In 1649, when the advance of the Haudenosaunee had reached the gates of Sainte Marie I, the remaining Wendat were fearful. Twelve of the Wendat’s “most considerable captains” asked the Jesuit Fathers to take pity on them and move to the island where many of their brethren had already taken refuge. The fathers, wanting to remain with their flock, agreed and planned to burn and abandon Sainte Marie I and establish a new mission on the Island of St. Joseph.
Establishment of Ste. Marie II (Closed captions available in EN and FR) – View the video with a transcript (EN)
The island, called Gahoendoe by the Wendat and lsle St. Joseph by the Jesuits and later Christian Island by nineteenth century surveyors, lies at the north end of the Penetang Peninsula along with Giant’s Tomb, Hope, and Beckwith islands.
On June 14, 1649, the party of sixty Frenchmen, including priests, helpers, and soldiers, departed with all their belongings from their original home on the Wye river. After a few days of laborious voyage by boat and raft they reached the home of the remnant three hundred families of Wendat.
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They chose to situate their new mission on the south-eastern shore of the island. The site was situated on ground that sloped towards the lake shore. The front wall of the structure the Jesuits eventually constructed was only 30 metres from the lake, the ground dropping rather suddenly down onto a sand beach a short distance in front of the stone work.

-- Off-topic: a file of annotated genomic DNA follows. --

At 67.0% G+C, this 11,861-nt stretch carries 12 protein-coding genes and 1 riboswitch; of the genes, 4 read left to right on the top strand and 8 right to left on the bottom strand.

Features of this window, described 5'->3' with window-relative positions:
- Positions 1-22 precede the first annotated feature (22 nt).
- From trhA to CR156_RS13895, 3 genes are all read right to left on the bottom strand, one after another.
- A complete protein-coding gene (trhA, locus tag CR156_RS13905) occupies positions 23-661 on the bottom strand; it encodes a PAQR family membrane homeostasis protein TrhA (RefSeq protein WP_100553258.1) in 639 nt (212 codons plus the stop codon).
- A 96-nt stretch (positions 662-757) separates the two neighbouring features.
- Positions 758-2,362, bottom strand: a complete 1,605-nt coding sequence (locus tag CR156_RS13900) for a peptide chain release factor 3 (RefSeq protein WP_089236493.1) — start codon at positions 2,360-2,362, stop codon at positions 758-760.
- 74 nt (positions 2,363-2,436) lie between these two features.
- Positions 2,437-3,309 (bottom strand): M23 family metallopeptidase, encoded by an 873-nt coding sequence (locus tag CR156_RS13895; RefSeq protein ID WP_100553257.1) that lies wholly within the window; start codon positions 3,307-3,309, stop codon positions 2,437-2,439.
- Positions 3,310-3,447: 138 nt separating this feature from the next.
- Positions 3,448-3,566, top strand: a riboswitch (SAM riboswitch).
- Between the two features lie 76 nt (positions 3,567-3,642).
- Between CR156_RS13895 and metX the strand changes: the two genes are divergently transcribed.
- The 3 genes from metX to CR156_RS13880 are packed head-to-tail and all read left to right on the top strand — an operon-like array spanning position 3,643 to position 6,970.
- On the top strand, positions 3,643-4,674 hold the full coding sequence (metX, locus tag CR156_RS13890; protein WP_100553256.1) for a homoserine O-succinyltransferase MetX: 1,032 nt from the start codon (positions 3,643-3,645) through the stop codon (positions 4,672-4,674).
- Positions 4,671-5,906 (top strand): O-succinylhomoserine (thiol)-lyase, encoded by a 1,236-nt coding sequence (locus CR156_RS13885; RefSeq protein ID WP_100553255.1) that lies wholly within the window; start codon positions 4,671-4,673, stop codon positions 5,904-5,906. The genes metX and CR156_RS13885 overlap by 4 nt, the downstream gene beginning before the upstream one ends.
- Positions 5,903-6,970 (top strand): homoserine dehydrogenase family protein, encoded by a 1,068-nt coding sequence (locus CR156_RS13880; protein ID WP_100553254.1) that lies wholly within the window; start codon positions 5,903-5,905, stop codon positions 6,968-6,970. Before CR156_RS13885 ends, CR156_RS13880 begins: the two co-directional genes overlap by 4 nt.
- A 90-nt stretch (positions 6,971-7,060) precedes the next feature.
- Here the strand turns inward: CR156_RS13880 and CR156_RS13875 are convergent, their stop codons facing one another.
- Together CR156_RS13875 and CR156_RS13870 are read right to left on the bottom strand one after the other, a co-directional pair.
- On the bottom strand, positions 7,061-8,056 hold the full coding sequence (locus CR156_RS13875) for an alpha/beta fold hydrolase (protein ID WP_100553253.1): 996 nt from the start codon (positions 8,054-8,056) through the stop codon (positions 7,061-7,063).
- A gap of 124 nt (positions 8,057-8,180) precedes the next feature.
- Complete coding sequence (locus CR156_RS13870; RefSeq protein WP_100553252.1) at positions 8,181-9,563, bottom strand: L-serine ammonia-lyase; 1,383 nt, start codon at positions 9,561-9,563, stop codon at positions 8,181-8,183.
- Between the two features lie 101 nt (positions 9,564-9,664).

Establishment of Ste. Marie II Huron-Wendat (Closed captions available in EN and FR) – View the video with a transcript (EN)
It was a formidable feat to construct a new mission in the short space of a summer. The French and Wendat camps needed full construction, but they took special interest on storing the food supply to weather a siege. The French set to work erecting a closely built stone wall around their chosen position, enclosing within it a church, living quarters, a well, and likely a stable for the livestock, creating a “small fort, built according to military rules.” They also fortified the adjacent Wendat village, which comprised over 100 cabins with a palisade and bastions to guard the approaches.
Once the Jesuits established their living quarters, the strenuous job of clearing the dense forest for cultivation began. The Wendat had already planted a crop of corn, but the summer drought reduced the possibility of a good harvest, and they had already survived the summer on roots, wild fruits and a few small fish. By this point, only one in ten Wendat families were able to supply the energy needed for the clearing and cultivation of land. On the other hand, the French had about one year’s worth of grain remaining from their three year supply brought with them from Sainte Marie I, the balance having been given to the Wendat. The French thus sent emissaries to the Algonquian nations for five or six hundred bushels of acorns and a large amount of smoked fish before snow fell.